Law officers raise awareness of trafficking

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Grace and Raju Manchula, through their non-profit Grace for Ashes, are working to fight human trafficking in Montana. (Carolyn Hidy/Lake County Leader)

Even here in the Mission Valley, right under our noses, kids and adults are being targeted by human traffickers, intent on kidnapping and forcing them into slavery for sex and labor.

Often it starts online, but it can happen anywhere there are people. Citizens knowing what to watch for can help stop it and help rescue those invisible victims among us.

Local law enforcement officers joined presenters Oct. 2 from around Montana at Polson High School to raise awareness of human trafficking, and how to prevent our own family members from falling into its maw. Montana had 1,847 missing person cases last year, including many runaways. At least 1 in 3 runaways are known to be approached by a trafficker within 48 hours, with promises of everything from food and shelter to love, drugs, and money.

But a person doesn’t have to be a runaway to be vulnerable online, at a gas station, even on an evening out on the town. The sale of humans is a $32 billion/year worldwide enterprise, second only to the drug trade.

“The more people who are aware of this, the better we can protect our kids,” said Grace Manchala.

The Polson presentation was one of the many Grace and her husband Raju, with their Flathead-based non-profit Grace for Ashes, help coordinate around the state. The couple have made it their full-time lives’ work to help Montana fight human trafficking and help those affected to find healing.

Working with the Attorney General’s office, law enforcement, and many organizations and businesses, they work to expand community training, law enforcement training and resources, and victim assistance resources throughout the state.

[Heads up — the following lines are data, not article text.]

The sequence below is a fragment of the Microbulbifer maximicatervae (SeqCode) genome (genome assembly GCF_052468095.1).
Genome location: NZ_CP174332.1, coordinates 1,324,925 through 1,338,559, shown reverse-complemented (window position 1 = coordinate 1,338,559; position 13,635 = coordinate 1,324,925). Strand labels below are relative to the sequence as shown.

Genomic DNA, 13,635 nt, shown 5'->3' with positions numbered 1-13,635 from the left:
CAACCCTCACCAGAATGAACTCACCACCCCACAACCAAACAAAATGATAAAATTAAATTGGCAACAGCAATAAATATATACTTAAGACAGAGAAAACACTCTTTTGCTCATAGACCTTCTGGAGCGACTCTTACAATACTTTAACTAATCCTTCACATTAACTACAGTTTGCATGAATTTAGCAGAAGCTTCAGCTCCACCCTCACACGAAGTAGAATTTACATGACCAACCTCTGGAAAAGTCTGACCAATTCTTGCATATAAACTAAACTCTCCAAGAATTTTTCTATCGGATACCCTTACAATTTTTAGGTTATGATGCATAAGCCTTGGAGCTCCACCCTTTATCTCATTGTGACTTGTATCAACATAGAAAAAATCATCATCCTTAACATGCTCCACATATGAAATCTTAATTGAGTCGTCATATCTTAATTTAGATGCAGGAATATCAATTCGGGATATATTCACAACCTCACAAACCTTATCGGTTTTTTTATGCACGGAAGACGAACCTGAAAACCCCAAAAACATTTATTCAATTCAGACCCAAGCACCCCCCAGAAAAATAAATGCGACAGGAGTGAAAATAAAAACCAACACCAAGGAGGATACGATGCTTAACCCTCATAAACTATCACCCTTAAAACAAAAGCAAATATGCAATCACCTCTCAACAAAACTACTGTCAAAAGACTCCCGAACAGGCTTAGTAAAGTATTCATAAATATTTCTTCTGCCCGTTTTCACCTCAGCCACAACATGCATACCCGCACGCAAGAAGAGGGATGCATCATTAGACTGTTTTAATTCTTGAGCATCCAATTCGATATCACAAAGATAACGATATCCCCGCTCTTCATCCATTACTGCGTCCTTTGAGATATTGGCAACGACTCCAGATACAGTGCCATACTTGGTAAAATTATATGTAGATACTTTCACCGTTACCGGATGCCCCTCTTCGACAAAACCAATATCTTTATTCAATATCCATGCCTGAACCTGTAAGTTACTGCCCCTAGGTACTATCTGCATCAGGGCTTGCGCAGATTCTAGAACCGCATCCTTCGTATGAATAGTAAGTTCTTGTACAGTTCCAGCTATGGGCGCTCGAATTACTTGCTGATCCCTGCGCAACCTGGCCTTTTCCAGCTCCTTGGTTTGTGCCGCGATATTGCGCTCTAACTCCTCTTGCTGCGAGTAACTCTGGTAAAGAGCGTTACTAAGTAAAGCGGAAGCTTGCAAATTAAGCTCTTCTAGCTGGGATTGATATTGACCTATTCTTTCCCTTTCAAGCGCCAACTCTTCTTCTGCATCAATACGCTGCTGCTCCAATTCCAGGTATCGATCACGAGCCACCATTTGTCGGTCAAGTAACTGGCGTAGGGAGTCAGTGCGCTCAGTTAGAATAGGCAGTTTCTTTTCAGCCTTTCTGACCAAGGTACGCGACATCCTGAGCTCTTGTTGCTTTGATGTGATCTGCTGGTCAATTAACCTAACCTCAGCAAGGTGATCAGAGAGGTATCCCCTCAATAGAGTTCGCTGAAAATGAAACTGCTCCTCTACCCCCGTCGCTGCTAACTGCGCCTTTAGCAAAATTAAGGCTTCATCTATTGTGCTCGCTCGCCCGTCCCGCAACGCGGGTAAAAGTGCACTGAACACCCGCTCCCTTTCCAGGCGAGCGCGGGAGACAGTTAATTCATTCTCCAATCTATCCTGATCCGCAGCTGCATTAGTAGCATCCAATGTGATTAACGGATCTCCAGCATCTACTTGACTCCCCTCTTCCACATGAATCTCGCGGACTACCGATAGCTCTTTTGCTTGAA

“Our best resource is teamwork,” said Sgt. George Simpson of the Polson Police Department. “Multiple agencies working together, and with our best resource, the community.”

Brian Frost, Training Officer with the Criminal Justice Information Network and the Montana Missing Person Clearinghouse, emphasized that there is no waiting period required for calling 911 if a person is worried about someone’s whereabouts or feels suspicious of some activity they see.

“Call 911 as soon as you are missing someone,” Frost said. “Don’t delay. Never feel guilty.”

The dispatcher will ask for any identifying information, everything from name, photos, and last contacts to tattoos and bumper stickers. He said it is extremely important for parents to know what social media accounts their kids have, and their passwords, because this is where many kids are deceived into meeting with traffickers.

Natale Adorne, a Domestic Violence program trainer for Montana Law Enforcement Academy, gave some harrowing statistics, including that Native Americans make up 30% of Montana’s missing persons, though they only make up 3-6% of the state’s population.

She explained “red flags” such as those listed at by the National Human Trafficking hotline, that can indicate someone is abused and/or held against their will. These can include abusive work environments, as well as poor mental or physical health, lack of control over their own finances or ID, and someone else speaking for them. “Don’t be afraid to ask someone, ‘Are you safe?’.”

“Fight to stay involved in the lives of your kids,” Manchala said.

As a victim of trafficking herself, she knows first hand the lifelong impacts of the trauma they suffer. Her story is coming out in a new book, “Finding Grace,” available online. Even after being rescued, she says, physical and mental issues can be daunting. She intends the book to help people work through the difficult process of coming back into their own lives after such an ordeal.

Local law enforcement is connected to a national network to help find missing persons.

“You never know,” said Lake County Sheriff Don Bell, “you might be the one report that helps zero in on something we’re already working on.”

He gave an example of a girl who was kidnapped in Nebraska and rescued in Montana because someone called in a car parked at his brother’s house when the brother wasn’t home.

Warning signs of potential human trafficking are available at and

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